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USA 1982
produced by
Mary Ann Fisher, Rupert Harvey (executive), Barry Opper (executive), Roger Corman (executive) for New World
directed by Aaron Lipstadt
starring Klaus Kinski, Don Keith Opper, Brie Howard, Norbert Weisser, Crofton Hardester, Kendra Kirchner
written by James Reigle, Don Keith Opper, music by Don Preston, special makeup effects by John Carl Buechler

review by
Mike Haberfelner

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Androids are outlawed on earth after they turned violent in the notorious Munich incident and turned against their masters, the humans. Even the research on androids has been outlawed - but big companies have built small space stations in outer space beyond the reach of earth authorities to continue work on androids as if nothing has happened. Doctor Daniel (Klaus Kinski) runs one such station, where he works on building Cassandra (Kendra Kirchner), the perfect female robot, to replace his male android Max (Don Keith Opper), and to serve him as a woman (= sex doll).

Max seems like a tragic figure, a robot who desperately wants to become a human and go to earth, even if he knows he can't, but who dreams about earth people and especially women (he's never seen one) every minute he can spare. This though makes him dangerous for Doctor Daniel, because just like the Munich androids, he begins to develop a free will and he starts to disobey his master's commands.

Then three criminals on the run arrive, Keller (Norbert Weisser), Mendes (Crofton Hardester) and Maggie (Brie Howard), arrive on the station, and even though he should know better, or at least inform Doctor Daniel, Max just lets them in to offer them abode, and he's totally charmed by Maggie of course. Eventually, he even blasts a police shuttle after the three out of the spoace-time continuum just to save them, well, to save Maggie.

When Doctor Daniel learns about his unannounced guests, he immediately wants to throw them off the station - until he meets Maggie, and he is just as charmed as Max was, but for other reasons. He needs Maggie, or rather her sexual energies, to kickstart Cassandra. She misunderstands his intentions however and refuses to play his little game. Later though, she makes out with Max, and that somehow does it for Cassandra. However, when she finds out Max is an android, it totally freaks her out.

Maggie runs right into the hands of Mendes, who has become less controlable by the minute, and now he rapes and kills her, then kills Keller as well. Doctor Daniel in the meantime has observed everything from his controlroom and has now decided to abandon ship with his new companion Cassandra, so he decides to order Max to kill Mendes before deactivating him, and while Max does, he decides to become friendly with Cassandra - but unfortunately, despite her looks, Cassandra is not half the sex doll she was built to be, and she flat out refuses to give any sexual favours to Doctor Daniel, instead tears him apart together with Max, who has just returned from killing Mendes. It is now revealed that Doctor Daniel was an android himself all along, who has obviously developed an own will to such an extent that he has forgotten his origins.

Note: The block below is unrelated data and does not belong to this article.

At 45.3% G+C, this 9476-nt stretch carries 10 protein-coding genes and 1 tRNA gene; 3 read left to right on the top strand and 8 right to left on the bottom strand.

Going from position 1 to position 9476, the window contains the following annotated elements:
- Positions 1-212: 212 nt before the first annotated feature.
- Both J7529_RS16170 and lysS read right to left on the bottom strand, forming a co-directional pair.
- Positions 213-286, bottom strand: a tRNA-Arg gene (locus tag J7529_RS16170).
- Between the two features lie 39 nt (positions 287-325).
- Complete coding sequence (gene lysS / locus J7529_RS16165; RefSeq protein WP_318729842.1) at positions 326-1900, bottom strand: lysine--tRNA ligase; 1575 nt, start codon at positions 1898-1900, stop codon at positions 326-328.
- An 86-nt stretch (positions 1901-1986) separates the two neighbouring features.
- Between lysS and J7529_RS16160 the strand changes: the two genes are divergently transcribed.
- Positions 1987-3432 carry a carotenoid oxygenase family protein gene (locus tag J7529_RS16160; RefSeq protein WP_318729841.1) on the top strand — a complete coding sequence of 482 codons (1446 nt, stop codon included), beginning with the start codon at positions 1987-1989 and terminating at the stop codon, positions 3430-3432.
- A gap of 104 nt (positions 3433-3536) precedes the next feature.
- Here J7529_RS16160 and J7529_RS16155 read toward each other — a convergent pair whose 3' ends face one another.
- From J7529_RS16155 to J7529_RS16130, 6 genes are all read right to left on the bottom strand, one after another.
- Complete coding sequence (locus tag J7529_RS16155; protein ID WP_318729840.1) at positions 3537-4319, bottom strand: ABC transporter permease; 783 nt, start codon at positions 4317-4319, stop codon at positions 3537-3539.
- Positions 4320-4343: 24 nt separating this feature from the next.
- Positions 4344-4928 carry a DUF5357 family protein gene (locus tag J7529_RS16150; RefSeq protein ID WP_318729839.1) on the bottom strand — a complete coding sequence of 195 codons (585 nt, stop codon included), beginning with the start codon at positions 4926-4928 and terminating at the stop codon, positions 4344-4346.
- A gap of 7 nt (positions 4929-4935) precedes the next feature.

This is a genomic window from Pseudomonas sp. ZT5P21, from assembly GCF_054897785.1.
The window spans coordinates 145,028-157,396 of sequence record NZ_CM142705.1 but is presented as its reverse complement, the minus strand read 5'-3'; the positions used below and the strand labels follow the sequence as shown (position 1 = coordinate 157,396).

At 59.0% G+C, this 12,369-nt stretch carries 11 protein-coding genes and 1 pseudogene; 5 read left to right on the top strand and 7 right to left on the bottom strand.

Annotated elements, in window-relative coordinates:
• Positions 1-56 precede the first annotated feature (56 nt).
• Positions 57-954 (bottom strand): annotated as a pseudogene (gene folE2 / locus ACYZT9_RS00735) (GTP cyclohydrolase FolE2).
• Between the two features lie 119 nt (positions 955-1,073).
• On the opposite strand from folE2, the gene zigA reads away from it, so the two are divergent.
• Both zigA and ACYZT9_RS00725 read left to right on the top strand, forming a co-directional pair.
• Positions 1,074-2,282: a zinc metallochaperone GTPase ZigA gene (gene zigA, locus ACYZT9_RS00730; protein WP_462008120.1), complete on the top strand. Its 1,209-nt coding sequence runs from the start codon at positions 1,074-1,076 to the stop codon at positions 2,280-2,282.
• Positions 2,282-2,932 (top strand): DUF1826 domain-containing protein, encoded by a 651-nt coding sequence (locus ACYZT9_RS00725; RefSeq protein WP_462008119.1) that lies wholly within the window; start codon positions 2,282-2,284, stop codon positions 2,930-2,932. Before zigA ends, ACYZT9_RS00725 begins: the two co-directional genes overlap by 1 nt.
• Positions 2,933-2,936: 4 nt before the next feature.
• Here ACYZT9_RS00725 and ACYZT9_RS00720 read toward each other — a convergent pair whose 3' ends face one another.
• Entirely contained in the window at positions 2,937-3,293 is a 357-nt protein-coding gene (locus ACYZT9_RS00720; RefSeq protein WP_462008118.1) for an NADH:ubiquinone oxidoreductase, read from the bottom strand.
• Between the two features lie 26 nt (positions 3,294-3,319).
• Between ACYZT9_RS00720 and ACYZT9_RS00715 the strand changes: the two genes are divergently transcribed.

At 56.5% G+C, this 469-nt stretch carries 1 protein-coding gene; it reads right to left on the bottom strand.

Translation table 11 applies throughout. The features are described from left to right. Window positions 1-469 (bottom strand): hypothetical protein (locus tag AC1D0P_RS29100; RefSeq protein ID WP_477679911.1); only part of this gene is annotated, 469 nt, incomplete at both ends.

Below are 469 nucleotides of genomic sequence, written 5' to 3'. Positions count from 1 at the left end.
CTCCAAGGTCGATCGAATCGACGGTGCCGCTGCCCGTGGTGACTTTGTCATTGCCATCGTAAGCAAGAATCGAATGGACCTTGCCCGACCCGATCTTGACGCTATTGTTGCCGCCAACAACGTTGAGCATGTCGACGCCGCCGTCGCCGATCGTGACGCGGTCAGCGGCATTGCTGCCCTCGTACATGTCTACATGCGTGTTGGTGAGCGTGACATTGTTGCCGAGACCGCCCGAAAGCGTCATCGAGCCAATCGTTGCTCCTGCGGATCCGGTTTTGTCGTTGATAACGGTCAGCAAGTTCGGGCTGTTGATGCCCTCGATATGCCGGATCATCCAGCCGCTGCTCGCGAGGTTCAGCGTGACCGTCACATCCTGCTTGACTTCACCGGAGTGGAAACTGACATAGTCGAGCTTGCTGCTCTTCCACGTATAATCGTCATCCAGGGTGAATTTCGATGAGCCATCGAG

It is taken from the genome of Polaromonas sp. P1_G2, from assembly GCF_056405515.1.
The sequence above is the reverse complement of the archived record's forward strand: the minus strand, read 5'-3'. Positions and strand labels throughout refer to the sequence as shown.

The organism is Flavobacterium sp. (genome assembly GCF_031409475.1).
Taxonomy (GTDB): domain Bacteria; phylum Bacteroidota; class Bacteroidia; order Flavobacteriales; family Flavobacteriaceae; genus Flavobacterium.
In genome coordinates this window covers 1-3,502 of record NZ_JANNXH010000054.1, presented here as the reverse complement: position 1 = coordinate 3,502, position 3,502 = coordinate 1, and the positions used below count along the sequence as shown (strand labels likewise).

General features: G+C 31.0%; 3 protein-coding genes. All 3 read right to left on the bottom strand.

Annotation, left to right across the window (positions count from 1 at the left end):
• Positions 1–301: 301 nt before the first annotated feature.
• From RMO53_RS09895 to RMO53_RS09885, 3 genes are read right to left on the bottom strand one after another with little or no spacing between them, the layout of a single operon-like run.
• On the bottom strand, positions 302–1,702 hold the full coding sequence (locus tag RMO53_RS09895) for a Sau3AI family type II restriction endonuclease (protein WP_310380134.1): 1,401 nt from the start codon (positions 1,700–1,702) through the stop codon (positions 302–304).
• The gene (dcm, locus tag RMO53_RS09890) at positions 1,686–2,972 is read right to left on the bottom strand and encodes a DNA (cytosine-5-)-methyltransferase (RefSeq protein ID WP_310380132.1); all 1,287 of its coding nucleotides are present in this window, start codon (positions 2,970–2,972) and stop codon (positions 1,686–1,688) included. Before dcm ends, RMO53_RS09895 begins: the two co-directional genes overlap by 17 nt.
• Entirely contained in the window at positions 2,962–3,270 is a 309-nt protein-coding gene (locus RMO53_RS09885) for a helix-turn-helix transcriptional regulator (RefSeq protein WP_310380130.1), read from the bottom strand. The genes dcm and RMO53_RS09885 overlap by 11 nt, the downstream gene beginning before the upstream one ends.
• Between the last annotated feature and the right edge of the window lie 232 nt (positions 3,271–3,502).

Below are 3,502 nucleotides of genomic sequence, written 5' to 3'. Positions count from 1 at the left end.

An evacuation team arrives at the station, and Max and Cassandra decide to pretend to be Doctor Daniel and his assistant to be taken back to earth ...


A film from a time when Roger Corman was still going strong as a producer and from time to time proved one could make something relevant on a small budget: Obviously inspired by the then recent science fiction blockbusters Star Wars and Alien, Corman produced this little gem on a fraction of the other movies budgets, but based it on an intelligent script that blew those films right out of the skies. Everything is garnered by some special effects lifted from other Corman-productions, and costumes and sets that make surprisingly much sense despite (or even because of) their cheapness and cheesiness. The one key ingredient of the film though is Don Keith Opper as Max, who gives his role just the right awkwardness and humanity to bring what's basically a robotic weirdo to life and have the audience identify with him. Oh, and casting Klaus Kinski as a mad scientist is of course never a bad idea.

And all of this, of course, adds up to a masterpiece!


review © by Mike Haberfelner


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Robots and rats,
demons and potholes,
cuddly toys and
shopping mall Santas,
love and death and everything in between,
Tales to Chill
Your Bones to

is all of that.


Tales to Chill
Your Bones to
a collection of short stories and mini-plays
ranging from the horrific to the darkly humourous,
from the post-apocalyptic
to the weirdly romantic,
tales that will give you a chill and maybe a chuckle, all thought up by
the twisted mind of
screenwriter and film reviewer
Michael Haberfelner.


Tales to Chill
Your Bones to

the new anthology by
Michael Haberfelner


Out now from




On the same day
a Burglar wants to kill you
and your Ex wants
to make up ...
... and for the life of it,
you can't decide


A Killer Conversation

produced by and starring
Melanie Denholme
directed by
David V.G. Davies
written by
Michael Haberfelner
Ryan Hunter and
Rudy Barrow

out now on DVD